It may be the case that there are transmitters located in Wollongong or Central Coast NSW that are best for your house in Sydney. This is due to the fact that the power levels on the TV transmitters in Wollongong, Bouddi and other transmitters are relatively high powered, meaning their signals will travel further than lower powered transmitters (like the one at North Head). 

In addition, contours in the earth’s surface may also mean that the closest TV transmitter may not necessarily be the best choice for your premises. 

TV Reception Issues Sydney (Top 10)

Man experiencing TV reception issues in Sydney

1. Your TV Antenna Is Pointing In The Wrong Direction

One reason why you may be experiencing reception issues with your TV is because of poor antenna alignment. If your antenna is not pointing in the correct direction the performance will be reduced. 

So where should your antenna be pointed? Good question. While there are multi directional antennas, generally an antenna that is used for TV reception will have a directional pattern. What this means is they will receive/transmit more signal in one direction than the other. When they have been installed, they should be pointed toward the transmitter for the TV so that the best possible reception can be provided. 

If you do not know where the TV transmitter tower is, you could point your antenna in the same direction as the other antennas on your block. However, this is not a guaranteed solution.

It may seem like TV antenna installation is easy, but it requires expert knowledge and experience with specialised RF equipment. After all, Sydney is a big place, with large hills, mountains, structures, and high rises, as well as many rivers and an expansive coastal area. Luckily for you we have been installing TV antennas in Sydney for nearly 40 years so we know it well. Nu Life TV will come up with the best solution for your circumstances to ensure crystal clear reception. 

2. Location Location Location

The television reception problems that you are encountering could be related to the part of Sydney that you are based in. Let’s take a look through some of the most common TV reception issues across different areas of Sydney to help you get a better understanding.

Western Suburbs

Multi-storey buildings are common in this area, and they can block the signal to your TV. This can result in signal strength being a big problem here.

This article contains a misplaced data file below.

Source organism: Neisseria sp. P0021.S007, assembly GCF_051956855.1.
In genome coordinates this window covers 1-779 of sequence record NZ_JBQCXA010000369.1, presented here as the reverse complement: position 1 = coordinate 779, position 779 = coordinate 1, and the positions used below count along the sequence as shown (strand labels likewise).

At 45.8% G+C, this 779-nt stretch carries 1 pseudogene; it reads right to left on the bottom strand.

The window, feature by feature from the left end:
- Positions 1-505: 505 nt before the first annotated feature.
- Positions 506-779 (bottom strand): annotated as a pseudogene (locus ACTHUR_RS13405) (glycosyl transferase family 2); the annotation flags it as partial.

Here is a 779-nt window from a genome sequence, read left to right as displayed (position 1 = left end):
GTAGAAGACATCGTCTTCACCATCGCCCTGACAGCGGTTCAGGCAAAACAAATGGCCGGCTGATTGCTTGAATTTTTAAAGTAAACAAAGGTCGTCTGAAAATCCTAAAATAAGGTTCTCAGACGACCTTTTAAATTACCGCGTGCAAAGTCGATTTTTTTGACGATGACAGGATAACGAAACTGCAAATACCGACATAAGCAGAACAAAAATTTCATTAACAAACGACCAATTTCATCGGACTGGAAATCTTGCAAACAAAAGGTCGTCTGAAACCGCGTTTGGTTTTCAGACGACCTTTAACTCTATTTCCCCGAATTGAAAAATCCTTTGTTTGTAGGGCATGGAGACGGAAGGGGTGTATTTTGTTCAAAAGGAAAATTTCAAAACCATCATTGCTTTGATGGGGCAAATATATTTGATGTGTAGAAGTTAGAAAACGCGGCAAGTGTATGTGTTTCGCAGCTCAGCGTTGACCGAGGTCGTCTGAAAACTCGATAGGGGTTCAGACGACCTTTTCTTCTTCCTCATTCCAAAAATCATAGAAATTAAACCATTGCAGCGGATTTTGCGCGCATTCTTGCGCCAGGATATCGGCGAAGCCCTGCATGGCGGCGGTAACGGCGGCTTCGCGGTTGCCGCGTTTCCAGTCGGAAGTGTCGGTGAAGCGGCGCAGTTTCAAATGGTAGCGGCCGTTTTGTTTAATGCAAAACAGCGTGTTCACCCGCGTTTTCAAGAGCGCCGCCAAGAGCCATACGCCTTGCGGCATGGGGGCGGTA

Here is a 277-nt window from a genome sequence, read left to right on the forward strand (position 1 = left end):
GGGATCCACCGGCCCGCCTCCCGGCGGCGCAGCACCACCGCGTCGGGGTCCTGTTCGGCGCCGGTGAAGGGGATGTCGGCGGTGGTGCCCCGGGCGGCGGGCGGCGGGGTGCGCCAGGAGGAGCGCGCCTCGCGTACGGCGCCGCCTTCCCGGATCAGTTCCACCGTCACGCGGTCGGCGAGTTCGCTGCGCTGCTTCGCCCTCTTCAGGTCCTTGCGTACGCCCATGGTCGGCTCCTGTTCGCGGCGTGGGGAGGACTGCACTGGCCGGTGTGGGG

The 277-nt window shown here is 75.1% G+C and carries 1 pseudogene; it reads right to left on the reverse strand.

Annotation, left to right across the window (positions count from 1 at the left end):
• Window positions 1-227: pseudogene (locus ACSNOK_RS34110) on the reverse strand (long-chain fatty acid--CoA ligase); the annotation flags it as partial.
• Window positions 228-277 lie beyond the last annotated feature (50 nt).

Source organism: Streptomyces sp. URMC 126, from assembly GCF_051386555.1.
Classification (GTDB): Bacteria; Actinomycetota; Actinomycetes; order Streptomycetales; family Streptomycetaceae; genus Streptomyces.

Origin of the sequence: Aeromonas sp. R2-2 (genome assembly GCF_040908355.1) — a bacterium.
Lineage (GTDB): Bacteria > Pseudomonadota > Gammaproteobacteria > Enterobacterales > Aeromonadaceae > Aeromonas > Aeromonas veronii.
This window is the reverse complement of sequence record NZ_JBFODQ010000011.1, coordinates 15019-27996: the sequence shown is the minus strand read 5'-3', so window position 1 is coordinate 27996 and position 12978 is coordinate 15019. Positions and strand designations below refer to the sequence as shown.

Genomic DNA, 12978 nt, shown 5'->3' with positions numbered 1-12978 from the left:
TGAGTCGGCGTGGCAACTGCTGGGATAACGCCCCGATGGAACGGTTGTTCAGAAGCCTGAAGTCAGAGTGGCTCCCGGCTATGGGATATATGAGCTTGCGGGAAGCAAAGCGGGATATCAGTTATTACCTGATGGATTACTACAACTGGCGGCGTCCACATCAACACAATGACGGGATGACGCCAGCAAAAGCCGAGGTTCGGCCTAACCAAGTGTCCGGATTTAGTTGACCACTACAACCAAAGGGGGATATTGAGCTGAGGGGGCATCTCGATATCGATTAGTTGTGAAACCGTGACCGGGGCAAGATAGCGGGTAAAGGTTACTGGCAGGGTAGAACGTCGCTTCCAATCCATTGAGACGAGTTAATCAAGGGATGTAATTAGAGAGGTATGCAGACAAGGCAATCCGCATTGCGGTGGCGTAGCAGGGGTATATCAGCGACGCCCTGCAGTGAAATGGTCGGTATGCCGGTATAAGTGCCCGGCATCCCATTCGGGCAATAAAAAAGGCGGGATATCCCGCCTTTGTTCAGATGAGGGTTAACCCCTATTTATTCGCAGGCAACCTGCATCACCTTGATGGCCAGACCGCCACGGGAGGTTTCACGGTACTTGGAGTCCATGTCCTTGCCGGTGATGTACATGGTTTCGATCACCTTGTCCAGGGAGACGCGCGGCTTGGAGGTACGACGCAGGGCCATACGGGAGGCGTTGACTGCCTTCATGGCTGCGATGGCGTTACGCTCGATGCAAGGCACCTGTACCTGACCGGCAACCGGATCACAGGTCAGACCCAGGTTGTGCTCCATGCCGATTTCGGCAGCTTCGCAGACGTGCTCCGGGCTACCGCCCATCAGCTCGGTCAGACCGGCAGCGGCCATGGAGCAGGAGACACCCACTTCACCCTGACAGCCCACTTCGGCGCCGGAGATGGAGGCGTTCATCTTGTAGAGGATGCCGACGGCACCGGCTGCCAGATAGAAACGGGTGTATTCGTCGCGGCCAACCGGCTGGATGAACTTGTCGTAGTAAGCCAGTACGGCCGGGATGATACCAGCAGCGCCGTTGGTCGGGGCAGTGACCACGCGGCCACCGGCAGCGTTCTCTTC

Sydney CBD

A common issue here are the high rise buildings in the area, which can result in the line of the sight to the main transmitter being blocked. 

Sutherland Shire

Because of where Sutherland Shire is, there can often be a considerable distance from the main transmitter, causing the signal strength to be reduced.

South West Sydney

A lot of residents in the Macarthur region experience problems because they are situated quite a distance from the main transmitter. This means that signal strength can also be an issue in this area.

South Sydney

The line of sight to the main transmitter can often be blocked because of the buildings in the CBD.

Northern Beaches

Being at a low height and rusting are two of the most common problems experienced in this area.

Hill Shire District 

You may have guessed the main problem in Hill Shire District; the hills! This means the location is prone to poor TV reception. 

Eastern Suburbs 

TV antennas on properties in coastal areas are prone to rust. The ground contours can be another problem.

So, what are you meant to do if you’re experiencing any of the above issues? Do you just have to accept the poor TV reception? You don’t! Nu Life TV have local knowledge required to come up with a solution so you can get great reception no matter where in Sydney you are located. 

3. Weather

Bad weather can result in signal quality and strength being reduced. This is especially during periods of heavy rain and wind. 

If you already have a low signal, it may drop beneath the “cut off” threshold during these bad weather conditions.

The absolute minimum standard for adequate digital TV reception in Sydney is 45dB, but we would recommend to leave a buffer of at least 5-10dB in case of poor weather or worsening product performance over time. Minimum signal quality should be ~25-30 MER, depending on which brand of spectrum analyser you are using!

4. You Have An Old Analogue Antenna

In Sydney, while analogue antennas still receive the digital signal, they are not designed for digital signals and therefore, do not result in as good reception as digital antennas do. This includes things like poor picture quality and pixilation. It also puts you at greater risk of experiencing issues with your reception during periods of bad weather as we discussed above. 

There are many factors at play when choosing an antenna, including quality, brand, filtering, material, gain, design, and frequency. Nu Live TV’s experts will be able to select the best antenna for your requirements. 

5. You Don’t Have The Correct Antenna For Your Area

In Sydney, there are a lot of different transmission sites that enable you to watch your favourite television shows. Some are on UHF, whereas others are on VHF. 

In some areas, you could have different towers, and your stations could be on different frequencies. 

Below, we will reveal the different sort of transmission towers across Sydney, as well as the frequency they use. This information is imperative when ensuring you have the right antenna in place. 

Some of the transmission towers across Sydney include the following: